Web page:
The Evolution Of Green Marketing And The USP

Four years ago, I saw the CEO of Patagonia, Yvonne Chouinard, tell a crowd that his company and other companies could make more money by going green. He was referring to finding sustainable methods of creating products, but,also, his message related to a company’s image. Consumers were making more informed decisions and were evaluating what product was better for the environment, and themselves. 

“Green” was about the environment, and health; it became the right choice.

There are some interesting observations here. The first comes from Chouinard’s speech, in that a company can make more money going green, by being “responsible,” as he called it. The second: consumers were, and continue to, purchase “green” because it is viewed as the right choice, and sometimes, the right choice isn’t the cheapest. That is, some consumers are ignoring the price tag and are instead acknowledging their conscience. 

The startling observation, though, comes with the fact that we have been marketing “green” all along. Marketing can be used to convey a company’s Unique Selling Proposition (USP) to the public. A shift occurred when companies started to market their products and their company as responsible (with regards to impact on the environment and health). In addition to this, consumers continued to evolve and are now making more informed decisions. 

If consumers continue to adapt, every company will need to boast their high level of responsibility. As such, it will become the norm, and thus, just a Selling Proposition -- far from unique. The marketing will need to adapt again. The so-called “green marketing” will begin to fade, and marketers will dig for a different proposition to sell their products to consumers.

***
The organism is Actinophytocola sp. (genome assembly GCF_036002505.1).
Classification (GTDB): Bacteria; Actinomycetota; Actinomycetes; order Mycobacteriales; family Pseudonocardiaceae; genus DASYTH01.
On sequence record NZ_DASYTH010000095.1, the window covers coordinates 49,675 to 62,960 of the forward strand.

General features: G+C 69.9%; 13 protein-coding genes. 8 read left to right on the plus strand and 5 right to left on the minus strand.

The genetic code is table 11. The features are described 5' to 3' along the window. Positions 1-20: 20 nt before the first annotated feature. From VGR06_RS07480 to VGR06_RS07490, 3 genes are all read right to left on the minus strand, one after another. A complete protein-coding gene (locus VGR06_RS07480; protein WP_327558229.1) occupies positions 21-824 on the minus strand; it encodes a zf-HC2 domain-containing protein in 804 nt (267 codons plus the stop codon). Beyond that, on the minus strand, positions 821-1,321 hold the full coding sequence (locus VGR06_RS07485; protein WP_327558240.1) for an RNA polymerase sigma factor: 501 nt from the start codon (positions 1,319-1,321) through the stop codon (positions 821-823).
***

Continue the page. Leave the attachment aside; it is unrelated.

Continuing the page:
This brings us to another observation: a company’s Unique Selling Proposition can shift with the cultural climate, which isn’t a bad thing if what is being marketed is the truth. However, some 50-year-old and older companies have stayed true to their USP for decades, and that’s respectable. There’s a reason for this; they are actually providing something unique. Their messaging doesn’t need to change because it endures throughout cultural shifts in perception.

I’m not saying it’s better to remain static with your messaging, but I am saying that there’s something to strive for here: a value proposition that is truly unique. When you can provide this, you won’t need to worry about the cultural climate because your company will always be anchored, even in the fiercest storm.

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